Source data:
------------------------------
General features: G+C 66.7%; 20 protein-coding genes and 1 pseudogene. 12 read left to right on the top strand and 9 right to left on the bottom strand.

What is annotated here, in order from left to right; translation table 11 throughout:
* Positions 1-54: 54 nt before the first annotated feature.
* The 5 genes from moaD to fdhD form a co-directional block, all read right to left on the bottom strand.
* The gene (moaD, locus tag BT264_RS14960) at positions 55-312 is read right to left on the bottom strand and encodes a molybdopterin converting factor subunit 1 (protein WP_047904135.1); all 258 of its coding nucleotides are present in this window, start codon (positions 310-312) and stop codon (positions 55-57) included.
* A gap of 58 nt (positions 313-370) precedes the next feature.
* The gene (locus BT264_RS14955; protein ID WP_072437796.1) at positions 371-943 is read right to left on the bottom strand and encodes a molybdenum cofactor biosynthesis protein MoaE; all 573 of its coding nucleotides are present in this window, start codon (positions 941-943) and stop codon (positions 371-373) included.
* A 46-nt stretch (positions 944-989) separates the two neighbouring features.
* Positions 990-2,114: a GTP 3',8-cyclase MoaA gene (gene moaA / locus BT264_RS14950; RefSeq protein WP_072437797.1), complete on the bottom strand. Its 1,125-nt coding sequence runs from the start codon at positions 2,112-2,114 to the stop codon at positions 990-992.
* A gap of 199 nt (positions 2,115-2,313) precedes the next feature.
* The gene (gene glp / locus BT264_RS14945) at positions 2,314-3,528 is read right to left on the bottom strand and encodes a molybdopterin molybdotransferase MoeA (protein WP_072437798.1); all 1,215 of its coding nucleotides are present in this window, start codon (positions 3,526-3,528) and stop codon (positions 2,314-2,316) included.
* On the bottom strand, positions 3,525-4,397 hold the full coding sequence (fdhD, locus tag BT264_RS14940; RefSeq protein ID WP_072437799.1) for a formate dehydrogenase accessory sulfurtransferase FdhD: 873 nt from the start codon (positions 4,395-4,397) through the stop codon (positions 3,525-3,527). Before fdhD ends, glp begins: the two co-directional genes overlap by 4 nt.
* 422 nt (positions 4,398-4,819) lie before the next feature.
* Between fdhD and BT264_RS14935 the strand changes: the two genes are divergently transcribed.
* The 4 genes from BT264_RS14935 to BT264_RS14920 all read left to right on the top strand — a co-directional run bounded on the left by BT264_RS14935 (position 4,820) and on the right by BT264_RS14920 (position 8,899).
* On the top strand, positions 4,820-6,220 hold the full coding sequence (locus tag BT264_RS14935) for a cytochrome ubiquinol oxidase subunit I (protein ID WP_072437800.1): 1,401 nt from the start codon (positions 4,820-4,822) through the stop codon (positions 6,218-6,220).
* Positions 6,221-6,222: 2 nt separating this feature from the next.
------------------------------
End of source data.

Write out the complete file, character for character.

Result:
General features: G+C 66.7%; 20 protein-coding genes and 1 pseudogene. 12 read left to right on the top strand and 9 right to left on the bottom strand.

What is annotated here, in order from left to right; translation table 11 throughout:
* Positions 1-54: 54 nt before the first annotated feature.
* The 5 genes from moaD to fdhD form a co-directional block, all read right to left on the bottom strand.
* The gene (moaD, locus tag BT264_RS14960) at positions 55-312 is read right to left on the bottom strand and encodes a molybdopterin converting factor subunit 1 (protein WP_047904135.1); all 258 of its coding nucleotides are present in this window, start codon (positions 310-312) and stop codon (positions 55-57) included.
* A gap of 58 nt (positions 313-370) precedes the next feature.
* The gene (locus BT264_RS14955; protein ID WP_072437796.1) at positions 371-943 is read right to left on the bottom strand and encodes a molybdenum cofactor biosynthesis protein MoaE; all 573 of its coding nucleotides are present in this window, start codon (positions 941-943) and stop codon (positions 371-373) included.
* A 46-nt stretch (positions 944-989) separates the two neighbouring features.
* Positions 990-2,114: a GTP 3',8-cyclase MoaA gene (gene moaA / locus BT264_RS14950; RefSeq protein WP_072437797.1), complete on the bottom strand. Its 1,125-nt coding sequence runs from the start codon at positions 2,112-2,114 to the stop codon at positions 990-992.
* A gap of 199 nt (positions 2,115-2,313) precedes the next feature.
* The gene (gene glp / locus BT264_RS14945) at positions 2,314-3,528 is read right to left on the bottom strand and encodes a molybdopterin molybdotransferase MoeA (protein WP_072437798.1); all 1,215 of its coding nucleotides are present in this window, start codon (positions 3,526-3,528) and stop codon (positions 2,314-2,316) included.
* On the bottom strand, positions 3,525-4,397 hold the full coding sequence (fdhD, locus tag BT264_RS14940; RefSeq protein ID WP_072437799.1) for a formate dehydrogenase accessory sulfurtransferase FdhD: 873 nt from the start codon (positions 4,395-4,397) through the stop codon (positions 3,525-3,527). Before fdhD ends, glp begins: the two co-directional genes overlap by 4 nt.
* 422 nt (positions 4,398-4,819) lie before the next feature.
* Between fdhD and BT264_RS14935 the strand changes: the two genes are divergently transcribed.
* The 4 genes from BT264_RS14935 to BT264_RS14920 all read left to right on the top strand — a co-directional run bounded on the left by BT264_RS14935 (position 4,820) and on the right by BT264_RS14920 (position 8,899).
* On the top strand, positions 4,820-6,220 hold the full coding sequence (locus tag BT264_RS14935) for a cytochrome ubiquinol oxidase subunit I (protein ID WP_072437800.1): 1,401 nt from the start codon (positions 4,820-4,822) through the stop codon (positions 6,218-6,220).
* Positions 6,221-6,222: 2 nt separating this feature from the next.